by Steven Ertelt
January 24, 2005
Washington, DC (LifeNews.com) — With a larger turnout that in previous years, at least 250,000 pro-life advocates marched in Washington Monday for the annual March for Life.
Those attending celebrated the pro-life accomplishments over the past year and the energy level was high as speakers talked about the upcoming battles during 2005, including a likely fight over a Supreme Court appointee.
The day began with a mass and a pro-life youth rally at the MCI Center featuring thousands of young Americans from across the nation. From there, pro-life advocates gathered for a rally at the Ellipse and then the traditional march to the U.S. Supreme Court.
Rachel Johnson came from Kentucky because "I love children and I cannot imagine anybody killing a little baby." She said she has a friend who has had an abortion and noted the negative impact it had.
Brandy Gonzalez was one of tens of thousands of young Americans at the march, as is always the case.
"I think abortion is stupid and it should be considered murder," she told the Los Angeles Times. "I’m Daniel Waid and I agree with her message," her friend added, poking fun at political commercials.
Marchers held dozens of different signs with some saying, "Stop Abortion Now, and "A Baby’s Heart Starts Beating in 18 Days. Who Are You to Kill It?"
Others held signs focusing on how abortion hurts women, such as "Women Deserve Better Than Abortion."
Marchers heard from a number of pro-life members of Congress who talked about past accomplishments and future plans.
"The end of abortion on demand has started in America. In its place, a spring of life has begun," Senator Sam Brownback of Kansas said.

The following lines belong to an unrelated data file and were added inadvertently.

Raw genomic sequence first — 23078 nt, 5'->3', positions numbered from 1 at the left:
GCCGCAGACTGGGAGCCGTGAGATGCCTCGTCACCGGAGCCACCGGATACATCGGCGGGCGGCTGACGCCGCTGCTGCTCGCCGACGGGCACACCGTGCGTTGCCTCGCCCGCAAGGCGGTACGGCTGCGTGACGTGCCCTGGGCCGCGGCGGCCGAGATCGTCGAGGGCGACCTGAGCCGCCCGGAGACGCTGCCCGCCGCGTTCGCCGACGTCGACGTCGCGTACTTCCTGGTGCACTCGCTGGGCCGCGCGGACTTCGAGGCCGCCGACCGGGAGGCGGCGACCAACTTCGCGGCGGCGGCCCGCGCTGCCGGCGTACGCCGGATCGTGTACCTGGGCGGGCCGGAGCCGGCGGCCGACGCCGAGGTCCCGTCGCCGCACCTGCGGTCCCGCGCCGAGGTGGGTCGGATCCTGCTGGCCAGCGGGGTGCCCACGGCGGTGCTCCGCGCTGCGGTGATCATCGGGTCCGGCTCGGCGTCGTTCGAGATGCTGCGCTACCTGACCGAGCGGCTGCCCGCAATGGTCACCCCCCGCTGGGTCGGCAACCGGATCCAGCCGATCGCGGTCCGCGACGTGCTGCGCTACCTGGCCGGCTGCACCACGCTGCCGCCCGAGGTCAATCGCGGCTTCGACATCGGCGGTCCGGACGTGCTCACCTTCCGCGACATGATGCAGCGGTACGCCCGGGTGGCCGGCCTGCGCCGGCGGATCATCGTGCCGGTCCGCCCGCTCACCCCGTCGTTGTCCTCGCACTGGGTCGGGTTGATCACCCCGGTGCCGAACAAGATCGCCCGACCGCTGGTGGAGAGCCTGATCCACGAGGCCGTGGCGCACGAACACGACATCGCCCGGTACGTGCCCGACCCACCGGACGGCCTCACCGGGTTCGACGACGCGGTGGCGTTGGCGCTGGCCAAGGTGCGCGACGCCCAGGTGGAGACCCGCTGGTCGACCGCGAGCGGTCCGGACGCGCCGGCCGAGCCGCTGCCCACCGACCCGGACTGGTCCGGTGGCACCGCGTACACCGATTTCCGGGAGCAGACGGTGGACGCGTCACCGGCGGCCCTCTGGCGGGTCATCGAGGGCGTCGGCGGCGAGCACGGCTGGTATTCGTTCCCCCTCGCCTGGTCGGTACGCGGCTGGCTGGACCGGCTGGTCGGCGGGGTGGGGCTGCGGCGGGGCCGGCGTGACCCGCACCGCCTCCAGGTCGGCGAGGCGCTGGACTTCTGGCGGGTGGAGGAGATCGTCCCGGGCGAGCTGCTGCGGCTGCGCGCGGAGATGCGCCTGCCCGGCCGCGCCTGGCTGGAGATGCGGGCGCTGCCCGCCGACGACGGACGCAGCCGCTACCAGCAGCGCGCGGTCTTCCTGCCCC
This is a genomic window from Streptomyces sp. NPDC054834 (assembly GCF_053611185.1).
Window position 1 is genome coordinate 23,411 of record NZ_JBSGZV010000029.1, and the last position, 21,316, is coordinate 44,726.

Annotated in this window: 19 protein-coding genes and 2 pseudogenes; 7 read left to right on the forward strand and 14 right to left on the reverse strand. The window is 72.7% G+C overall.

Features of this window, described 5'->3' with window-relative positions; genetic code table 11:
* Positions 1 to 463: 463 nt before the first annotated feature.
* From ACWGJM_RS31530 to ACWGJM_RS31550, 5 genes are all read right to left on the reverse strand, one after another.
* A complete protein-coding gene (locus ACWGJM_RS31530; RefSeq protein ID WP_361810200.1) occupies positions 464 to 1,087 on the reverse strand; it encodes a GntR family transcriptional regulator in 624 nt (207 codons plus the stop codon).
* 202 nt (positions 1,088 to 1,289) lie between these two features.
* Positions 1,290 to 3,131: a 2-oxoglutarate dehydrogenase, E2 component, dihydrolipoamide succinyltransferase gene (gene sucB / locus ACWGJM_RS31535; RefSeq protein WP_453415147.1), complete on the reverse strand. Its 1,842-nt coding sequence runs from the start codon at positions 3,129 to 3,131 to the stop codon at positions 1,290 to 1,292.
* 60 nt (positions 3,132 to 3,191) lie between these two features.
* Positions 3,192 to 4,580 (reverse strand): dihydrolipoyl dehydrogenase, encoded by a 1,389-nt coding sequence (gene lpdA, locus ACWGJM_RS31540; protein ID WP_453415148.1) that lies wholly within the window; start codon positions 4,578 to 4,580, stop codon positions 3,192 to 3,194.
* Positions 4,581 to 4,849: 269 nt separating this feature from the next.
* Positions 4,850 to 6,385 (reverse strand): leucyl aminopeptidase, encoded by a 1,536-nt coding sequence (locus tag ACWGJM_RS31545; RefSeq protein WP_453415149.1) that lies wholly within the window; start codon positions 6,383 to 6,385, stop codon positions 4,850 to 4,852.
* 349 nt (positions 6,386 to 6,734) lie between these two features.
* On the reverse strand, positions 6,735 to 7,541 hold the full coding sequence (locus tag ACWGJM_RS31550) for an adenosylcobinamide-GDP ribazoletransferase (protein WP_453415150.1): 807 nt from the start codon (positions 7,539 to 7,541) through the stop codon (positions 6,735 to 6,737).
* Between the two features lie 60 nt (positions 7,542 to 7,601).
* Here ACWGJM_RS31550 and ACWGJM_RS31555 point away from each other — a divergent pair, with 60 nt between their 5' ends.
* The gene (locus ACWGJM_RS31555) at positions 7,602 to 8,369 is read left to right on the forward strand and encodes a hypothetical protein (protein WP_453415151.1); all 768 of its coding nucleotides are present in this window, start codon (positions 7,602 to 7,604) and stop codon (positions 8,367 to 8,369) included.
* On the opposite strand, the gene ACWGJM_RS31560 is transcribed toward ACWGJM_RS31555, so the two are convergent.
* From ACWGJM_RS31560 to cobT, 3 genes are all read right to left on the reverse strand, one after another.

Rep. Steve King, an Iowa Republican, urged marchers to "never, ever back up," and to keep marching "until we celebrate the end of Roe v. Wade."
Missouri Congressman Todd Akin argued the Declaration of Independence put forward the notion that everyone has a right to life.
"You are fighting for the same basic freedom that our founders fought for: that people have dignity, worth and value," Akin told the huge crowd. "And we believe that, and we will never stop until we put an end to abortion."
Many pro-life advocates say the re-election of President Bush gives them hope that more progress can be made to stop or reduce abortions in the next four years.
Geoffrey Parker of St. Joseph, Indiana, who attended the march, said, "I’m more hopeful than if it had gone the other way."
In a press conference, leaders of the National Right to Life Committee said Bush’s victory in November shows the pro-abortion Supreme Court I out of step with the American people. The current court backs abortion by a 6-3 majority and partial-birth abortion by a 5-4 margin.
Discussing chances in Congress of passing new pro-life legislation, "There are grounds for guarded optimism about chances for success in the Senate," NRLC legislative director Douglas Johnson said.
One bill he hopes Congress will begin work on is the Child Custody Protection Act, legislation that would requires states without parental involvement statutes on abortion to honor those of other states.
It would prohibit an adult other than a teenager’s parents or legal guardian from taking her across state lines for a secret abortion.
Another priority is the Unborn Child Pain Awareness Act, which would require abortion facilities to tell women that an abortion after 20 weeks into the pregnancy will cause severe pain for the unborn child. She would have an option to offer anesthesia to the baby before the procedure.
"We believe we will see action [on the bill] this year," Johnson said.
Terri Schiavo’s father Bob Schindler, Sr., spoke at the rally and called Monday’s decision by the Supreme Court not to hear an appeal of a case necessary to save Terri’s life, "judicial homicide."